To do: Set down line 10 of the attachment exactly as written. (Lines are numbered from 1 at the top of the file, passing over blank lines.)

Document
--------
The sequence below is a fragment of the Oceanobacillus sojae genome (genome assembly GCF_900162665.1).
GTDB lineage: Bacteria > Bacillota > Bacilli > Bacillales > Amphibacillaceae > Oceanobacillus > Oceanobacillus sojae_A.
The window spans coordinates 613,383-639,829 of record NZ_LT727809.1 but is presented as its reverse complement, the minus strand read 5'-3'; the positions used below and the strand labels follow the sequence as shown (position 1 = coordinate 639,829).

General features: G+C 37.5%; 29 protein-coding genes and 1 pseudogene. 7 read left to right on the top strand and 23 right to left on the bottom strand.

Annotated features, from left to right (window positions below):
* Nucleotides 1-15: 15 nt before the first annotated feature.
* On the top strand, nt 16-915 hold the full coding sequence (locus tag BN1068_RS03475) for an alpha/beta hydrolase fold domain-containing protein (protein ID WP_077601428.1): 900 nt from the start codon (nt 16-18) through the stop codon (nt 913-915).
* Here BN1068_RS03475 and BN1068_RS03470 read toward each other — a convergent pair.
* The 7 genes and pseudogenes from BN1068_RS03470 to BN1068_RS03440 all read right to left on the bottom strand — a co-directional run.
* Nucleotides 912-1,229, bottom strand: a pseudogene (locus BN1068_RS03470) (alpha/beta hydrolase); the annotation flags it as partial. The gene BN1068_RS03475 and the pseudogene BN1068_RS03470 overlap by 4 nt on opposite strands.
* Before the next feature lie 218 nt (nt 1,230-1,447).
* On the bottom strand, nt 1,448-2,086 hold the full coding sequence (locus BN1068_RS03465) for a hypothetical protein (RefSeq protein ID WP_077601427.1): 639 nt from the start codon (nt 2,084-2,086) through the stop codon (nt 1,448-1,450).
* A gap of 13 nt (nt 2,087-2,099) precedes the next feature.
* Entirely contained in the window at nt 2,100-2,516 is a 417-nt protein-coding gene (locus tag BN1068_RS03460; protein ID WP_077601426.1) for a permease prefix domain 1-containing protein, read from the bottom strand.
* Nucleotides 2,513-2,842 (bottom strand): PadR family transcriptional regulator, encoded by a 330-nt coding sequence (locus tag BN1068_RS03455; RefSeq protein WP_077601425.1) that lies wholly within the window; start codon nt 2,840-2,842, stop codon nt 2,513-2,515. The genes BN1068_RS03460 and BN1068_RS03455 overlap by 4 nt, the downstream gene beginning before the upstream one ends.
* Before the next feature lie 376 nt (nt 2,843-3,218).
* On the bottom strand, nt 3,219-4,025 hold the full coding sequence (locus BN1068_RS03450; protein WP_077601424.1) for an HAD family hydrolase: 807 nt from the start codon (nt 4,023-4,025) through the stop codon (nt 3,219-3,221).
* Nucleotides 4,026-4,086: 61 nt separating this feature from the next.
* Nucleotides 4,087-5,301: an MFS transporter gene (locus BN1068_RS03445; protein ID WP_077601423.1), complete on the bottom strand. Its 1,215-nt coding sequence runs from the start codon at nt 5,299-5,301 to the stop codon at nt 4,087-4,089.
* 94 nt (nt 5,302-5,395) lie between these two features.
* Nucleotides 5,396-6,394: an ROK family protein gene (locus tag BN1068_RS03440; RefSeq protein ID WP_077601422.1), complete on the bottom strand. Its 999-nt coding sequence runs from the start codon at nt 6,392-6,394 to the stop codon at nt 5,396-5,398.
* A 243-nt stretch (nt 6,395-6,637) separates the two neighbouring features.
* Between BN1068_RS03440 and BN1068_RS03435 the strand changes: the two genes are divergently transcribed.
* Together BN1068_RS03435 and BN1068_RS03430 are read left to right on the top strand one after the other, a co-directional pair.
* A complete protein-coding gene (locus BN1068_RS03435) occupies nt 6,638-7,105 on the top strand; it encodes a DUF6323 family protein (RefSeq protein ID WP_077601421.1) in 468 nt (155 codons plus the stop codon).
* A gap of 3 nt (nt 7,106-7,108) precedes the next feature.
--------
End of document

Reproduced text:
* Nucleotides 912-1,229, bottom strand: a pseudogene (locus BN1068_RS03470) (alpha/beta hydrolase); the annotation flags it as partial. The gene BN1068_RS03475 and the pseudogene BN1068_RS03470 overlap by 4 nt on opposite strands.